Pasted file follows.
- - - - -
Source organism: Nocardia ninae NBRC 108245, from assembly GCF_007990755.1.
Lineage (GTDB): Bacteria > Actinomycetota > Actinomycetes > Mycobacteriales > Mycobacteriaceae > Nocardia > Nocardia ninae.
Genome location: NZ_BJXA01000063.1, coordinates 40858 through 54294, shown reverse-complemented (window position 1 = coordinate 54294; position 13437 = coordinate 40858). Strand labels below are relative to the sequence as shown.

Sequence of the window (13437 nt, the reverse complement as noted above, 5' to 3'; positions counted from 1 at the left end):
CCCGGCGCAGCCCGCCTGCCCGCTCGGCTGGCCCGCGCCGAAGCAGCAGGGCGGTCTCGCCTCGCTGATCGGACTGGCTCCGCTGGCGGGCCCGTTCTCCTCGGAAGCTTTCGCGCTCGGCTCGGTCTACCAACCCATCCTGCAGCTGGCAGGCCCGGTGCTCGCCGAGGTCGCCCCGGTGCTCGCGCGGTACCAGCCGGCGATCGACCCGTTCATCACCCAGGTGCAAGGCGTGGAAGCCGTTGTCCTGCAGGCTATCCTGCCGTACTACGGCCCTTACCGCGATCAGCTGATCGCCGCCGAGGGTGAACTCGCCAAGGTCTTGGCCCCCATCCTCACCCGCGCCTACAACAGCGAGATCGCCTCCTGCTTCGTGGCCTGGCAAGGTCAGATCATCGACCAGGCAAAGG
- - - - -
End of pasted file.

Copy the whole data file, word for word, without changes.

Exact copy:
Source organism: Nocardia ninae NBRC 108245, from assembly GCF_007990755.1.
Lineage (GTDB): Bacteria > Actinomycetota > Actinomycetes > Mycobacteriales > Mycobacteriaceae > Nocardia > Nocardia ninae.
Genome location: NZ_BJXA01000063.1, coordinates 40858 through 54294, shown reverse-complemented (window position 1 = coordinate 54294; position 13437 = coordinate 40858). Strand labels below are relative to the sequence as shown.

Sequence of the window (13437 nt, the reverse complement as noted above, 5' to 3'; positions counted from 1 at the left end):
CCCGGCGCAGCCCGCCTGCCCGCTCGGCTGGCCCGCGCCGAAGCAGCAGGGCGGTCTCGCCTCGCTGATCGGACTGGCTCCGCTGGCGGGCCCGTTCTCCTCGGAAGCTTTCGCGCTCGGCTCGGTCTACCAACCCATCCTGCAGCTGGCAGGCCCGGTGCTCGCCGAGGTCGCCCCGGTGCTCGCGCGGTACCAGCCGGCGATCGACCCGTTCATCACCCAGGTGCAAGGCGTGGAAGCCGTTGTCCTGCAGGCTATCCTGCCGTACTACGGCCCTTACCGCGATCAGCTGATCGCCGCCGAGGGTGAACTCGCCAAGGTCTTGGCCCCCATCCTCACCCGCGCCTACAACAGCGAGATCGCCTCCTGCTTCGTGGCCTGGCAAGGTCAGATCATCGACCAGGCAAAGG